A Rule of Reason for Inward FDI: Integrating Canadian Foreign Investment Review and Competition Policy

  • Grant Bishop McKinsey & Company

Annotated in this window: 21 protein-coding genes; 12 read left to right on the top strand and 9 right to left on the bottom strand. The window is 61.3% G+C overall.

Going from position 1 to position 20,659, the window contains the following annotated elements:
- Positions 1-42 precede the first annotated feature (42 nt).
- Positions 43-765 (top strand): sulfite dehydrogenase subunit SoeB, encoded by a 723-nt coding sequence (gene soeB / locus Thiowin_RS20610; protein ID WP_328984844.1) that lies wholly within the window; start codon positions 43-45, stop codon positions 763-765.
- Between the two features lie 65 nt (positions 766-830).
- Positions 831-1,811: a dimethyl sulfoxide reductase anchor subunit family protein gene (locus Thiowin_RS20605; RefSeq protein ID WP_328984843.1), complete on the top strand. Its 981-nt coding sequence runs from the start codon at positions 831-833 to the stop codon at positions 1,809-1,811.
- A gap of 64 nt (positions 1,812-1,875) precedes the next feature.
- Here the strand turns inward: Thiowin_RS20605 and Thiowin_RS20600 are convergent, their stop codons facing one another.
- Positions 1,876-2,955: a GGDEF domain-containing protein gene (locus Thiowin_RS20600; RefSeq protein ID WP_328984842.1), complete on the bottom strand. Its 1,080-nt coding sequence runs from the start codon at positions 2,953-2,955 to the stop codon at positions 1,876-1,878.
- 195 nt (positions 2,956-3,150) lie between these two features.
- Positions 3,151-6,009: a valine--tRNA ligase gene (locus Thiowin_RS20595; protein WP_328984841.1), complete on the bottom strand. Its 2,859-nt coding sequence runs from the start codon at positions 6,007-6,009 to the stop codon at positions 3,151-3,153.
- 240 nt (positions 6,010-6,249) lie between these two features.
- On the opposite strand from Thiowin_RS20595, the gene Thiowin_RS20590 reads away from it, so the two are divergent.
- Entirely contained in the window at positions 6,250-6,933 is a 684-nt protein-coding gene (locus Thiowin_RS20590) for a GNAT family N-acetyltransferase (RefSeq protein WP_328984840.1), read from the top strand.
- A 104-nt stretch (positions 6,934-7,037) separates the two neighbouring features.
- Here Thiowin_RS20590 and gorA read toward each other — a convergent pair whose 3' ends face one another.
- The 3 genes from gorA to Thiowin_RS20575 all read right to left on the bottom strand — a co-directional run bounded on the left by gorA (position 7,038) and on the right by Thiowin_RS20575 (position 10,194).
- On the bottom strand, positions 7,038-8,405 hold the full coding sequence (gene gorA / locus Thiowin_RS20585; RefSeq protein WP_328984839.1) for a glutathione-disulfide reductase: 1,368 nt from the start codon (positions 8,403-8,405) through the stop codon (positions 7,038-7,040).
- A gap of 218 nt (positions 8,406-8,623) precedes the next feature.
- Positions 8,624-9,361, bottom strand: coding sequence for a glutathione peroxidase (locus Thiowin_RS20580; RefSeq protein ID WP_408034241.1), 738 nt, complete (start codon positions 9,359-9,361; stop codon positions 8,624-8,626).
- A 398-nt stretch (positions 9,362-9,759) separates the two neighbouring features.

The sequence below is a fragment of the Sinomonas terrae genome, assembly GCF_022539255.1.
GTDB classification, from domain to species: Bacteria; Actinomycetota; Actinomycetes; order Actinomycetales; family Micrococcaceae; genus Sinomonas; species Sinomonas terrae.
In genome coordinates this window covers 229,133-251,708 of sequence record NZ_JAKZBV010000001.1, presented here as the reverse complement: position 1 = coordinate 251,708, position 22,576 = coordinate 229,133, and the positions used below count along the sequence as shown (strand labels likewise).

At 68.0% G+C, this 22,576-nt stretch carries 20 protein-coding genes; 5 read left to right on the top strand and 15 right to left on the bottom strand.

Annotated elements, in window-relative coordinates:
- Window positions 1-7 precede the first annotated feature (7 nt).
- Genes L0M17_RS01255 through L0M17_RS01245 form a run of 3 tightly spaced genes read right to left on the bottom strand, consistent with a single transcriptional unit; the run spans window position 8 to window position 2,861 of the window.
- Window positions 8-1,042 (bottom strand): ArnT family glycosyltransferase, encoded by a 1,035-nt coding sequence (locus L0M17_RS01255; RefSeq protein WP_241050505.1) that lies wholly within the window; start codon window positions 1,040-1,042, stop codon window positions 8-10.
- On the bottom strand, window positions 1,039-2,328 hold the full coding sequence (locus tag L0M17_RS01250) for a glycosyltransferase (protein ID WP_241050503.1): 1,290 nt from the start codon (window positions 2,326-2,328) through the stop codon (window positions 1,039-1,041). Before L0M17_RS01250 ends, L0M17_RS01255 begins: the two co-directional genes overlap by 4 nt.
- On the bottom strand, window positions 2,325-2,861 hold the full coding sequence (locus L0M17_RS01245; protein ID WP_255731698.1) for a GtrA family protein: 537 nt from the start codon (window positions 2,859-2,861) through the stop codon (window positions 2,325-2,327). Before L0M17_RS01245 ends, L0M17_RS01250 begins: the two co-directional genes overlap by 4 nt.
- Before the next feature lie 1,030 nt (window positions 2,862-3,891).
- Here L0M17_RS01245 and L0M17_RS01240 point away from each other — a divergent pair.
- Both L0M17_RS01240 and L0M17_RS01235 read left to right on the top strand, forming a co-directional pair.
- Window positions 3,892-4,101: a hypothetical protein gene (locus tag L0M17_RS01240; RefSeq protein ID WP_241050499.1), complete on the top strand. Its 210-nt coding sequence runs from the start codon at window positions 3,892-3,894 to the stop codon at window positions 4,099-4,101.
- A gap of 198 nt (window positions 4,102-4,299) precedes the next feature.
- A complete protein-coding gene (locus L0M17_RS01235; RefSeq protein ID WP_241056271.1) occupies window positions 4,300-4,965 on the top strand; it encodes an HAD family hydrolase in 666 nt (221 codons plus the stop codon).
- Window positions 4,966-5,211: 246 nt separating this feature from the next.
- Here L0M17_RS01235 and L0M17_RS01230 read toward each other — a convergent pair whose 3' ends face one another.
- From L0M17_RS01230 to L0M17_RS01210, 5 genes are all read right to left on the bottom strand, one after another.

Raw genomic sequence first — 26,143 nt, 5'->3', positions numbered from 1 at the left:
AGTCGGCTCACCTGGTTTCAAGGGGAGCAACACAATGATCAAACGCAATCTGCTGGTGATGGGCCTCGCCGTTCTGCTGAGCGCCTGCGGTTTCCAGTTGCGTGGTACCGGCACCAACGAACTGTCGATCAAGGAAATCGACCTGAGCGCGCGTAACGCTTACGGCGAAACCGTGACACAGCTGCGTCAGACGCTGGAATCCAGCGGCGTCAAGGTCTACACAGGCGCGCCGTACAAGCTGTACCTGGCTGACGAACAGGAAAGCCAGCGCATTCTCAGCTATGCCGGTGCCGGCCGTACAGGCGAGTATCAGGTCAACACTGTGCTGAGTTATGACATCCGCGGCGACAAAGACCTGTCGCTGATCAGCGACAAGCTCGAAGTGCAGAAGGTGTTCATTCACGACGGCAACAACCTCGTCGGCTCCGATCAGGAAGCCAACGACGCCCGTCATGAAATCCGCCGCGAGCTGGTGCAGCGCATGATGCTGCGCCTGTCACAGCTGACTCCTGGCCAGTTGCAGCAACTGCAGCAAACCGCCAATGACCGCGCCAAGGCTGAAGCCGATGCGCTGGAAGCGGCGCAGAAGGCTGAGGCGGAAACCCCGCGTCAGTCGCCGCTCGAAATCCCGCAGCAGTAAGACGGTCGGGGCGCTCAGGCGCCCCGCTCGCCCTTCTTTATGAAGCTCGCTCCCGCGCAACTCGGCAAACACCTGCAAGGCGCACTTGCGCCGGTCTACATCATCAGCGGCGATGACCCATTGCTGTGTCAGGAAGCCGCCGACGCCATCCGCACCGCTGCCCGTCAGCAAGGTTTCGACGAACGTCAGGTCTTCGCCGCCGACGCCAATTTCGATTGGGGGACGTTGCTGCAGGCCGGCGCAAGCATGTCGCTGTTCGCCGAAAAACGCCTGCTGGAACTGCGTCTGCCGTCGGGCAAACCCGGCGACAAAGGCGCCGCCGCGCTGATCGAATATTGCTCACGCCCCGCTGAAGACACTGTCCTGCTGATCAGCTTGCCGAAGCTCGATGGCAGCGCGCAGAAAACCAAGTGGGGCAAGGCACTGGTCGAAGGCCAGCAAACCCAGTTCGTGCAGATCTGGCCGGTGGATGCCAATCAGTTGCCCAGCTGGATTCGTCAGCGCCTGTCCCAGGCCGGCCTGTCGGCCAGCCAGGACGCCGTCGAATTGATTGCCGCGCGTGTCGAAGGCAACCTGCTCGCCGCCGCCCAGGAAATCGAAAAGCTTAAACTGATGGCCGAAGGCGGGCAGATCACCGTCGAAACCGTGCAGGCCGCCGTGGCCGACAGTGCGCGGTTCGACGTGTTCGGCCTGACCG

The Investment Canada Act (ICA) needs an overhaul. This reform must include a paradigm shift in thinking to a much less restrictive view about the benefits of foreign direct investment in Canada. Currently, the ICA operates under the presumption that foreign firms behave detrimentally to the Canadian economy: foreign acquirers are required to show “net benefit” to Canada and may need to make onerous commitments for maintaining output or employment. This attitude, a holdover from the ICA’s predecessor, the Foreign Investment Review Agency, has created an atmosphere which fosters protectionism and relies on economically incoherent factors to assess the merit of proposed transactions. It is time to shed that archaic attitude and adopt a more reasoned perspective. Rather than requiring each proposed transaction to provide proof for the specific benefit to Canada, the ICA should assume that foreign acquisitions benefit Canada unless there is proof to the contrary. A more welcoming, balanced and rational perspective would be that foreign acquisitions actually improve the productivity of Canadian companies and contribute to the wellbeing of Canada’s economy. The ICA is flawed in other ways, too. Some reviews of proposed transactions have become unnecessarily fraught with politics. Think of the recent politically enmeshed fretting over the bid that the state-owned Chinese Offshore National Company made for Nexen Energy, or Malaysia’s state-owned Petronas’ bid for Progress Energy Resources Corp. Indeed, there has been a very real fear of traditionally Canadian-owned institutions losing their Canadian essence to foreign ownership. Then, too, there is the federal government’s built-in ability to impose onerous conditions, or undertakings, on foreign acquirers. All this is clearly a deterrent to potentially beneficial foreign investment in Canada. Canada needs a new regime without nationalism, protectionism and politics. Ideally, this new regime would require decisions based on economically-grounded criteria, with the onus placed on the federal government to prove that a given transaction would be detrimental to the domestic economy. This would shift the government’s role from its current one, in which the minister of innovation, science and economic development approves a proposal deemed to be beneficial to Canada, and has broad powers to withhold federal approval. This leaves the rejected foreign acquirer with no impartial avenue of appeal, such as a specialized tribunal. The reforms to the ICA should also include establishing a specialized tribunal where foreign acquirers can challenge negative decisions, just as the Competition Act provides a means for challenging antitrust aspects of mergers and acquisitions more broadly. There is extensive empirical evidence demonstrating that foreign investment is beneficial to Canada because it results in improvements in productivity and competitiveness. As well, foreign-controlled firms in Canada pay higher wages, make large investments in R&D, innovation and skilled labour, experience fewer layoffs during economic downturns, and impart their technologies to domestic firms, among other benefits. Indeed, from 1980 to 1999, 2/3 of Canada’s manufacturing sector labour productivity growth came from foreign-controlled companies, even though they comprised only 40 per cent of that sector’s employment. Not only could the Competition Act with its tribunal model serve as a framework for these much-needed reforms to the ICA, but, as well, reform of the ICA should similarly entrench the promotion of competition, economic efficiency and domestic welfare as its core objectives. That translates to not treating foreign investment as an end in itself, but as a means to promote economic efficiency through competition in both markets for products and corporate control.

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